Biological dose response to PM2.5: Effect of particle extraction method on platelet and lung responses

Laura S. Van Winkle, Keith Bein, Donald Anderson, Kent E Pinkerton, Fern Tablin, Dennis W Wilson, Anthony S. Wexler

Research output: Contribution to journalArticlepeer-review

39 Scopus citations


Particulate matter (PM) exposure contributes to respiratory diseases and cardiopulmonary mortality. PM toxicity is related to sources and composition, such as abundance of polycyclic aromatic hydrocarbons (PAHs). We exposed adult male BALB/c mice, via oropharyngeal aspiration, to a range of doses of PM2.5 collected during the winter in downtown Sacramento near a major freeway interchange (SacPM). Two preparation methods (spin-down and multi-solvent extraction) were tested to remove particles from collection filters. Three doses were analyzed 24h after treatment for (1) leukocytes and total protein in bronchoalveolar lavage fluid (BALF), (2) airway-specific and whole lobe expression of PAH-sensitive genes (CYP1B1 and CYP1A1) and IL-1 b, (3) lung histology, and (4) platelet function. Both extraction methods stimulated biological responses, but the spin-down method was more robust at producing IL-1 b and CYP1B1 gene responses and the multi-solvent extraction induced whole lung CYP1A1. Neutrophils in the BALF were increased 5- to 10-fold at the mid and high dose for both preparations. Histopathology scores indicated dose-dependent responses and increased pathology associated with spin-down-derived PM exposure. In microdissected airways, spin-down PM increased CYP1B1 gene expression significantly, but multi-solvent extracted PM did not. Platelet responses to the physiological agonist thrombin were approximately twice as potent in the spin-down preparation as in the multi-solvent extract. We conclude (1) the method of filter extraction can influence the degree of biological response, (2) for SacPM the minimal effective dose is 27.5-50 mg based on neutrophil recruitment, and (3) P450s are upregulated differently in airways and lung parenchyma in response to PAH-containing PM.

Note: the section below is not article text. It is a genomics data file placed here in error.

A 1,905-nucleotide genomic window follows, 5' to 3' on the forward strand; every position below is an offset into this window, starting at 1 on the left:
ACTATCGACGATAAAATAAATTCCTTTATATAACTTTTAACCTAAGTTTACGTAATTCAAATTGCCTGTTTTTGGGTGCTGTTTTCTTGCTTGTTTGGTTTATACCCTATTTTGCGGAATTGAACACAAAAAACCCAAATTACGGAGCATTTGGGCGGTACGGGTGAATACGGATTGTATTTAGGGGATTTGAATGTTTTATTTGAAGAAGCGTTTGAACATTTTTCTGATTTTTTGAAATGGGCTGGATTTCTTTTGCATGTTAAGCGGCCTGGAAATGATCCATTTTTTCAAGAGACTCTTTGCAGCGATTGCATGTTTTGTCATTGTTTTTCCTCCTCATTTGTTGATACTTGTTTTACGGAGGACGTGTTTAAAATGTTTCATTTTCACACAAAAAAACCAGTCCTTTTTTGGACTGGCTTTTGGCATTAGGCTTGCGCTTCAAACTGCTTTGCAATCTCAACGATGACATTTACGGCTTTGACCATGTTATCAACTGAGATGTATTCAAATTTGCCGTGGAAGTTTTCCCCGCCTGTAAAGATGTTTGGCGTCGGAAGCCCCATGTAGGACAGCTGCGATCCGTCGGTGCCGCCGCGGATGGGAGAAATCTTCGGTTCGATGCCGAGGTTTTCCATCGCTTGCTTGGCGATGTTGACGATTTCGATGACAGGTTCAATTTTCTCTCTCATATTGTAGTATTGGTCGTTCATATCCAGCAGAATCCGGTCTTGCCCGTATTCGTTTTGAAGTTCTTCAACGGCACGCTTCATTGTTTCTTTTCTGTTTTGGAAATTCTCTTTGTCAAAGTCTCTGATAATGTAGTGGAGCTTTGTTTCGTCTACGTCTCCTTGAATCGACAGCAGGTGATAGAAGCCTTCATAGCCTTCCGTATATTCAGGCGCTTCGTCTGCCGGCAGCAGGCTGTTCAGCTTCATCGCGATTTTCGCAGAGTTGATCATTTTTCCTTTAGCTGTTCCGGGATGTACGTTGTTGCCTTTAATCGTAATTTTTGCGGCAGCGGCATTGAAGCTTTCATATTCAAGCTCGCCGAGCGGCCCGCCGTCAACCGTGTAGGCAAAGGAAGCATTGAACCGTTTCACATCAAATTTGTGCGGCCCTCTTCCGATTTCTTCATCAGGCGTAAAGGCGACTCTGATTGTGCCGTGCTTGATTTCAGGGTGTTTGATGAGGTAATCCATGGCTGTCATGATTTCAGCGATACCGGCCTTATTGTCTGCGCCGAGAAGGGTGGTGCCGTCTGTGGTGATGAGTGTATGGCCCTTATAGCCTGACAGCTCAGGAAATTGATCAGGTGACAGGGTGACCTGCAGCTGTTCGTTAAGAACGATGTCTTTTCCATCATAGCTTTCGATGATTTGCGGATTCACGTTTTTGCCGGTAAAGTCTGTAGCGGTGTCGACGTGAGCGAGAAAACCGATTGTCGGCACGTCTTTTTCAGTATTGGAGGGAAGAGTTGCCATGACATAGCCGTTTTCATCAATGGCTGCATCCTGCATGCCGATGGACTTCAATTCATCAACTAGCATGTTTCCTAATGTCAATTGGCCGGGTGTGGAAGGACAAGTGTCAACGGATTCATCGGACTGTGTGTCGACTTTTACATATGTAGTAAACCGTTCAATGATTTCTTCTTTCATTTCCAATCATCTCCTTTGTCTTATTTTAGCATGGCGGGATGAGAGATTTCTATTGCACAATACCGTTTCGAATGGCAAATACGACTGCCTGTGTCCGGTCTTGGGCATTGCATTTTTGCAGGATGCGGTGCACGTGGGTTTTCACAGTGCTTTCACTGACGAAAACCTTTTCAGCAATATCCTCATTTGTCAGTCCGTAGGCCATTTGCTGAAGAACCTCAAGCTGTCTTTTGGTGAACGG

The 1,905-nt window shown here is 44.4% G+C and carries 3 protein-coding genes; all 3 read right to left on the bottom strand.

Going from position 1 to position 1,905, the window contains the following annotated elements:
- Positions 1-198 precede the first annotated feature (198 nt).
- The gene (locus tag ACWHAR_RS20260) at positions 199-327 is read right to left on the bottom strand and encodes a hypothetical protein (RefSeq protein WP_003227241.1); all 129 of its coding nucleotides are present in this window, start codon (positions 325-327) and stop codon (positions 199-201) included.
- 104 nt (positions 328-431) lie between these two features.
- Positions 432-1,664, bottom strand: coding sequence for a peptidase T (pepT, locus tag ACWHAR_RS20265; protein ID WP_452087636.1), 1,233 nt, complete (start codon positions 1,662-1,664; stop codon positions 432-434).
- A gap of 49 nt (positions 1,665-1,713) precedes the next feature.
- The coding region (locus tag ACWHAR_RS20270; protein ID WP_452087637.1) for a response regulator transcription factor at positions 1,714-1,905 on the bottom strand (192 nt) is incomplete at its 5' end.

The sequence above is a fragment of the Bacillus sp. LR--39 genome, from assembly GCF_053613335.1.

Original languageEnglish (US)
Article numberkfu230
Pages (from-to)349-359
Number of pages11
JournalToxicological Sciences
Issue number2
StatePublished - Feb 1 2015


  • Air pollution
  • Cytochrome P450 monooxygenase
  • Filter extraction

ASJC Scopus subject areas

  • Toxicology


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